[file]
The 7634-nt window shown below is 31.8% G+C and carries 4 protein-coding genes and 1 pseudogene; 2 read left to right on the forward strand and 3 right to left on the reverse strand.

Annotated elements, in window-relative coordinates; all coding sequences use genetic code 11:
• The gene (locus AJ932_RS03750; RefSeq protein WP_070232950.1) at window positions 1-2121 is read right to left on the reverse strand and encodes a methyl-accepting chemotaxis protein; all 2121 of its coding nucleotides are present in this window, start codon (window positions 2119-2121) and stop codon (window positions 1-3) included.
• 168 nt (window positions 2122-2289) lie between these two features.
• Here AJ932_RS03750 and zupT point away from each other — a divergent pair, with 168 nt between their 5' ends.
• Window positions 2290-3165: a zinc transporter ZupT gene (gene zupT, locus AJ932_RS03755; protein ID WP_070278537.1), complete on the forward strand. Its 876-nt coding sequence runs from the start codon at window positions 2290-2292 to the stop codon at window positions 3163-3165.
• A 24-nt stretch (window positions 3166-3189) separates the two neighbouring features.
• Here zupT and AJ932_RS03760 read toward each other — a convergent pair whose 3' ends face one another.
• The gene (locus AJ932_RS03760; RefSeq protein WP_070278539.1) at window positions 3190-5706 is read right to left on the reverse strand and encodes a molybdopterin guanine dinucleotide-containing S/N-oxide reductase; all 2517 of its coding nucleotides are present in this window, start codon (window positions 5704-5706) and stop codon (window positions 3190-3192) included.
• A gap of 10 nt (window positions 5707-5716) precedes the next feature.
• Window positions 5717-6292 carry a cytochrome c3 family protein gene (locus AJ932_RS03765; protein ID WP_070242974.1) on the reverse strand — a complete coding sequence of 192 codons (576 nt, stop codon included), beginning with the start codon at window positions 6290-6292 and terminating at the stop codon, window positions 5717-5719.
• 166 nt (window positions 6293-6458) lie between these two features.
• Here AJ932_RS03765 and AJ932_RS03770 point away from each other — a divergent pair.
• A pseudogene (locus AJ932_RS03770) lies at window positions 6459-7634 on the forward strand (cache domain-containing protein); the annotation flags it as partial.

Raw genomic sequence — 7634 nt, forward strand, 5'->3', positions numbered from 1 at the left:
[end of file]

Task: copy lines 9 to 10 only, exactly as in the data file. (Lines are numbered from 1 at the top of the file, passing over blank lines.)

• The gene (locus AJ932_RS03760; RefSeq protein WP_070278539.1) at window positions 3190-5706 is read right to left on the reverse strand and encodes a molybdopterin guanine dinucleotide-containing S/N-oxide reductase; all 2517 of its coding nucleotides are present in this window, start codon (window positions 5704-5706) and stop codon (window positions 3190-3192) included.
• A gap of 10 nt (window positions 5707-5716) precedes the next feature.